New Delhi,Tobacco is the only legal consumer product that can harm everyone exposed to it – and it kills up to half of those who use it as intended, therefore the tobacco industry looks for tapping new consumers, with special attention on young children. Sale of loose cigarette and bidi is one such established marketing strategy of the tobacco industry to promote its sale. As per the Global Youth Tobacco Survey, 2009, 14.6% of the youth in the age group of 13-15 years in India consume tobacco in some form or other. More than 5500 children/adolescents start tobacco consumption daily.
Nearly two third of the sale of cigarette and bidis is in the form of loose sticks. Loose sale encourages sale of tobacco products especially to children by increasing propensity and susceptibility of minors to buy tobacco products. It also thwarts the measures of Government to reduce the demand of tobacco by raising taxes. The consumer does not feel the rigors of price rice due to increase in taxes when he buys the tobacco products individually or loose instead of the whole pack. Lack of pictorial warning on lose cigarettes deprives the buyer of the impactful information about harmful effects of tobacco. Though, sale of lose cigarette/bidi should be prohibited for violating section 7/8 of COTPA, it has not been enforced till now.
Mr Amitabh Gupta, IPS, legal Metrology Officer of Maharashtra, sent letters to all the cigarette and bid manufacturers to comply to the amended Legal Metrology Act that was notified in May 2015. As per this amended act, no tobacco product can be sold without mandatory display as prescribed by the ACT. The letters were sent on 8th February, 2016. The direct ramification of this amendment is that lose cigarettes and bidis can not be sold lose henceforth. We are in possession of the copies of the letter obtained from RTI that are appended and it is self explanatory. The details of the legal provision invoked are as follows -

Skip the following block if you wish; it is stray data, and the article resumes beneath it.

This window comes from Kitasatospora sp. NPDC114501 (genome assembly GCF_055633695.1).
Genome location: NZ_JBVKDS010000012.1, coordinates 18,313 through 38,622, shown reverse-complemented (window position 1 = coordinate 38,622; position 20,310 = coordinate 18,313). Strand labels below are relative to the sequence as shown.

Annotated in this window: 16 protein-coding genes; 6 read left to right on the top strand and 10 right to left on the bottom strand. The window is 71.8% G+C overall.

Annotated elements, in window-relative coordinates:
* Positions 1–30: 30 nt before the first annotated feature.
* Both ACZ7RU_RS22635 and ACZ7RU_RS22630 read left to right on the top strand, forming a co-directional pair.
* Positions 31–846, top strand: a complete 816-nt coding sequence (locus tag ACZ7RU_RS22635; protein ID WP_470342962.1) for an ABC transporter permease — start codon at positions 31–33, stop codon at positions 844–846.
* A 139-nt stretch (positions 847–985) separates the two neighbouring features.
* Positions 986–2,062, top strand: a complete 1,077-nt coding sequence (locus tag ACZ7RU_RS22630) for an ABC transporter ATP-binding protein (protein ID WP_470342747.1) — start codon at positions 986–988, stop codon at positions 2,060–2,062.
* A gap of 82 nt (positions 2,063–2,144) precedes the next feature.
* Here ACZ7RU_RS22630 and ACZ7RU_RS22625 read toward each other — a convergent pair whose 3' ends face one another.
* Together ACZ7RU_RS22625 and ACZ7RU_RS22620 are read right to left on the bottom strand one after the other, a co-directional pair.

Section 2 (m) of Legal Metrology Act – Retail Sale price means the maximum price at which the commodity in packaged form may be sold to the ultimate consumer and the price shall be printed on the package in the manner below.
Section 18 of Legal Metrology Act of the Act lays down that no person shall manufacture, pack, sell, import, distribute, deliver, offer, expose or possess for sale any pre-packaged commodity unless such package is in such standard quantities or number and bears thereon such declarations and particulars in such manner as may be prescribed.
Rule 6 of the Legal Metrology (Packaged Commodities) Rules, 2011("Rules") explicitly prescribes the mandatory declarations to be specified in all packaged commodities meant for sale, offer for sale distribution, etc. It is proposed to include sub clause 3 of Section 18 which states that "the Central Government, may provide for different declarations for different type of prepackaged commodities as required".
Legal Metrology Act stands amended with regards to Section 26 that enlists the exceptions to the LMA - the net weight or measure of the commodity in 10 g or ten ml or less, if sold by weight or measure.
Dr Pankaj Chaturvedi, Prof and Surgeon, TMH said " Considering the prevalence of tobacco use especially amongst children and youth of this country and the burden on the public exchequer to control its menace there is an urgent need to curb any activity that may result in promotion of its use and any effort that may undermine or contravene laws such as COTPA, 2003 or Legal Metrology Act 2015 enacted specifically to discourage tobacco use.”
The WHO Framework Convention on Tobacco Control (FCTC) is created to implement efficient methods to reduce tobacco consumption across the world. India ratified FCTC and the treaty entered into force in India on 27th February 2005, therefore India is legally obligated to comply with treaty provisions to reduce tobacco consumption globally. The objective of this Convention and its protocols is to protect present and future generations from the devastating health, social, environmental and economic consequences of tobacco consumption(Article 3).
Dr PC Gupta, Director, Healis, Navi Mumbai said " Sale of loose cigarettes thwarts efforts to reduce demand of tobacco by raising taxes on tobacco products and consequently its price (Article 6) and measures to reduce its supply by prohibiting sale of tobacco products to minors. Article 16(2) of FCTC states: “each party shall endeavour to prohibit the sale of cigarettes individually or in small packets which increase the affordability of such products to minors”.
Mr Sanjay seth, Chief, operation. healis said "There is very high prevalence of tobacco use amongst children and youth of the country, the Global Adult Tobacco Survey India Report 2010, states that more than one-third (35%) of adults (15 years and above) in India (almost 28 crore in number) use tobacco in some form or the other (47% men and 21% women). "